In brief

  • Employers should ensure that they enter into written employment contracts setting out an employee’s obligations of confidentiality and return of intellectual property on ceasing employment.
  • In this case, a former employee was found not to have infringed copyright owned by his employer when he copied material on his personal computer for the purpose of returning the material to his former employer.  


Blackmagic Design Pty Ltd (Blackmagic)1, designs, manufactures, markets and sells hardware and software for television and video production and for feature film post-production.

The first and second respondents, Ian Overliese and Jeremy Young, were employed until May 2008 by Blackmagic. Overliese and Young were the directors and share holders of the third respondent, Atomis Audio Pty Ltd (Atomis). During the course of their employment with Blackmagic, Overliese and Young undertook preparations to establish a business venture which would be conducted by Atomis.

Copyright infringement claim

It was accepted by Blackmagic that incidental to Overliese’s employment, Overliese had copied onto his personal computer certain documents which contained original literary and/or artistic works in which Blackmagic claimed copyright. After termination of his employment, Overliese copied these documents onto a DVD and USB drive. Blackmagic argued that this amounted to unauthorised reproductions of the works, and thus infringements of copyright within the meaning of section 36 of the Copyright Act 1968 (Cth).

Overliese admitted that he had reproduced the works but claimed his copying of the relevant files was implicitly licensed by Blackmagic. He argued that his unwritten employment contract implied terms to the effect that after cessation of his employment Overliese was either to return or destroy all copyright works in his possession and that Overliese had a licence to reproduce the copyright works to enable him to comply with the return or destroy term.

Counsel for Blackmagic did not take issue with the jurisprudential basis of this defence, but they submitted that the facts did not line up with it. Attention was drawn to comments made by Overliese in his evidence in chief that, after having made the DVD he ‘did not particularly want it for anything’; that he ‘did not consider particularly what to do with it afterwards’; and that he did not think he had any of Blackmagic’s information that it would want returned. Despite these comments, his Honour was satisfied the sole purpose of Overliese copying the file onto the DVD and later onto the USB was to separate out, and then delete or destroy Blackmagic’s files. Since it was implicit in the submissions made on behalf of Blackmagic that, if the facts did accord with the defence, the defence would be good, the claim in copyright was dismissed.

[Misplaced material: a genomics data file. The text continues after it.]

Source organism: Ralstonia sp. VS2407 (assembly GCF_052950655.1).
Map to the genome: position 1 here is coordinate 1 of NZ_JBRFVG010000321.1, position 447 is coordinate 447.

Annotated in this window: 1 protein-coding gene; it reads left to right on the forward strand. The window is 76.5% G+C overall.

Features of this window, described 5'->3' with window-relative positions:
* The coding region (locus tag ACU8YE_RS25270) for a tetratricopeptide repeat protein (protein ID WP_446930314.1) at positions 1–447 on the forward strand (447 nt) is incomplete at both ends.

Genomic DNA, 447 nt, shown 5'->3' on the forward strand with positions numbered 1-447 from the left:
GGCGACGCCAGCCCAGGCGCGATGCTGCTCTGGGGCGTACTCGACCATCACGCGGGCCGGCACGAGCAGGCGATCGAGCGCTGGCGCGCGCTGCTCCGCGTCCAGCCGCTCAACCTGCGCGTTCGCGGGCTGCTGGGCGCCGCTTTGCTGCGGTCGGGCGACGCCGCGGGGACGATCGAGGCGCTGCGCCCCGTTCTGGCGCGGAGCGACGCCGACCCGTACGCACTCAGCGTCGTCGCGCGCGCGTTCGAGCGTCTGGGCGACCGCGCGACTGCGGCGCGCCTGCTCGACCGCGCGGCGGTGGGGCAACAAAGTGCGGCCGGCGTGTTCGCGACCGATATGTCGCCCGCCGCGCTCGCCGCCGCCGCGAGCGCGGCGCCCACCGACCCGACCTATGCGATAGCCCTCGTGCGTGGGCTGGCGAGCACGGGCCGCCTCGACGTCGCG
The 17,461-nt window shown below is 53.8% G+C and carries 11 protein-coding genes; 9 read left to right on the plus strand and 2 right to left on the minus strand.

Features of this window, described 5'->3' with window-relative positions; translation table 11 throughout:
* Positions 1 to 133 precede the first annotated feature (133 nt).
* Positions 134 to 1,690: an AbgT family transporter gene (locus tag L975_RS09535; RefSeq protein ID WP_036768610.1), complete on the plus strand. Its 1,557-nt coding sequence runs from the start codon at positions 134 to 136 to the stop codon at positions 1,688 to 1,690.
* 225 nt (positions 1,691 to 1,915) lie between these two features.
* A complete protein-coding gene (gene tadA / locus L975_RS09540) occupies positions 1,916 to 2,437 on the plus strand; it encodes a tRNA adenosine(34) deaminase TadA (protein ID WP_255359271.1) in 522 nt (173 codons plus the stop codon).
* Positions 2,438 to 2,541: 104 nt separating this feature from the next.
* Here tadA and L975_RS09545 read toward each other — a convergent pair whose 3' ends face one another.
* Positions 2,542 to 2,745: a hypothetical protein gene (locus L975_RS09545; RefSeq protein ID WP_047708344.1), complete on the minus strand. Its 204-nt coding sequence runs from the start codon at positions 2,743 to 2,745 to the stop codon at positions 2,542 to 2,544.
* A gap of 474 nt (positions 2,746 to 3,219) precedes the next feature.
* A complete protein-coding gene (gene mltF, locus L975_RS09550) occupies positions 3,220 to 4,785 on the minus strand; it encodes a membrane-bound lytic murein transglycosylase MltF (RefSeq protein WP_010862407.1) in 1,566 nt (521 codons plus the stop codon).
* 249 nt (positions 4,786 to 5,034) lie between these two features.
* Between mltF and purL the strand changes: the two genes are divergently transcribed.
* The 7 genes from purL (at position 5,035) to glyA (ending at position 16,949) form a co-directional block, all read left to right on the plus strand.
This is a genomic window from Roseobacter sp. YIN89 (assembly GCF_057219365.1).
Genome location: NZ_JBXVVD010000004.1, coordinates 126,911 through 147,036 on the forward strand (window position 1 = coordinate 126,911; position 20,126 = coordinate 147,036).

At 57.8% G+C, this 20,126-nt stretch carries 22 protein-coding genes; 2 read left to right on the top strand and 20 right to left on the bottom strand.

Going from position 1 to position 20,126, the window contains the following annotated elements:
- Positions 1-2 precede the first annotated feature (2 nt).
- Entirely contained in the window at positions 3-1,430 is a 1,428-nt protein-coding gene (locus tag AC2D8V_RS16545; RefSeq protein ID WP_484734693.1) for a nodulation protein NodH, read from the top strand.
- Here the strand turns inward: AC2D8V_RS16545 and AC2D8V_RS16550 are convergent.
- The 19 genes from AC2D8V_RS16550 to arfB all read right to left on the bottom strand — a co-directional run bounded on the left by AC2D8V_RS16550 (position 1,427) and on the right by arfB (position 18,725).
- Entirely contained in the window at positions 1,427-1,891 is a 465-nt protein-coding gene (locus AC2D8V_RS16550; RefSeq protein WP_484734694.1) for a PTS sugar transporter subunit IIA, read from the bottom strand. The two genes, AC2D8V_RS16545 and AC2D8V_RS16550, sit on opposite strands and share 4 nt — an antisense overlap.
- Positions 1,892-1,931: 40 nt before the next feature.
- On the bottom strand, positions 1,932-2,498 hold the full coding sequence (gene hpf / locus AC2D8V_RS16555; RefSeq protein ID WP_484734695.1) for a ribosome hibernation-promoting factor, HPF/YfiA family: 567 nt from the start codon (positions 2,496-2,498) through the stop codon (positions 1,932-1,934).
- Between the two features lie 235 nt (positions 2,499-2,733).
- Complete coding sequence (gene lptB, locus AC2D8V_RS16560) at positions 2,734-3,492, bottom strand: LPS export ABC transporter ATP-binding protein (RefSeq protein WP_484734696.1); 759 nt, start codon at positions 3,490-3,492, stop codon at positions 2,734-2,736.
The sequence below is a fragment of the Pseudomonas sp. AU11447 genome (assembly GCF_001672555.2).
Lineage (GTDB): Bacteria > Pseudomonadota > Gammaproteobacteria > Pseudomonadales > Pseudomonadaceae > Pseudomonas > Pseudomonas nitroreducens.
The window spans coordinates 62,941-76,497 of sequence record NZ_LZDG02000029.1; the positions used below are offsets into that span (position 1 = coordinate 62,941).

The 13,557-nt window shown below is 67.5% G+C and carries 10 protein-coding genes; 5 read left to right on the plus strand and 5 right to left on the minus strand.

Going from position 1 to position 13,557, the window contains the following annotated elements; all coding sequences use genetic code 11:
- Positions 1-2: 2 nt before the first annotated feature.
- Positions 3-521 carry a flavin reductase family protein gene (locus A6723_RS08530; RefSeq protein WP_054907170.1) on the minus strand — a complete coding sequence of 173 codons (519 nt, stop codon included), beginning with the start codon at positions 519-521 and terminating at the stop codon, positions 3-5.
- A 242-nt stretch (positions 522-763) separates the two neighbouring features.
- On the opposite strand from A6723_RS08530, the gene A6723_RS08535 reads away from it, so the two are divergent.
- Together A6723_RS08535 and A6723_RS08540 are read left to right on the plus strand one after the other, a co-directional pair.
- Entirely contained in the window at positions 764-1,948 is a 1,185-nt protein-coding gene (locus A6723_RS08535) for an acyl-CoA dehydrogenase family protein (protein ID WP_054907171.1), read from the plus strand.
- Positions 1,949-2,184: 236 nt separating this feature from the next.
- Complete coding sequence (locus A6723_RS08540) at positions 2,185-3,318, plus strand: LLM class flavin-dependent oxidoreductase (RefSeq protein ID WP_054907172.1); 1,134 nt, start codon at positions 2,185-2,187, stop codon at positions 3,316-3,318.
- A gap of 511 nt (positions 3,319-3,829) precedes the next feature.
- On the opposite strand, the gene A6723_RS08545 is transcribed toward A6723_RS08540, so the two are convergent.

Other claims

Confidential information

It was found that Overliese, but not Young, had used Blackmagic’s confidential information for the purposes of establishing a potentially competing business. Prices and profit margins used by Overliese in a spreadsheet for the purposes of Atomis were deemed to be confidential as they were Blackmagic’s own commercial information.

An injunction was ordered restraining the respondents from using the confidential information without Blackmagic’s prior written consent.

Diversion of business opportunities

The business opportunity alleged to have been diverted from Blackmagic was the development of a 1-lane version SDI video card incorporating the features of one of Blackmagic’s products DeckLink HD Extreme (the Simple Card). Jessup J held that the Simple Card did not represent a business opportunity but rather a ‘product concept of some potential’. As Overliese had not devised a practical way of producing the card while in the employ of Blackmagic, there was no basis to Blackmagic’s claim that a business opportunity had been diverted away from it. As Overliese was no longer employed by Blackmagic, there was no basis for a permanent injunction.

Breach of fiduciary duty

Jessup J readily dismissed Blackmagic’s contention that as a fiduciary, Overliese was obliged to inform Blackmagic of his ideas in relation to the Smart Card with long-established authority to the effect that obligations imposed by equity upon a fiduciary are proscriptive, not prescriptive.


While Blackmagic was successful in prohibiting the respondents from using its confidential information it was unsuccessful in its claims that the respondents had diverted business opportunities away from it and that Overliese had breached fiduciary duties. A licence to reproduce copyright material in order for its return or destruction was implied in to Overliese’s unwritten contract of employment. This case illustrates the importance of a written agreement of employment which sets out obligations of confidentiality and return of intellectual property after termination of employment.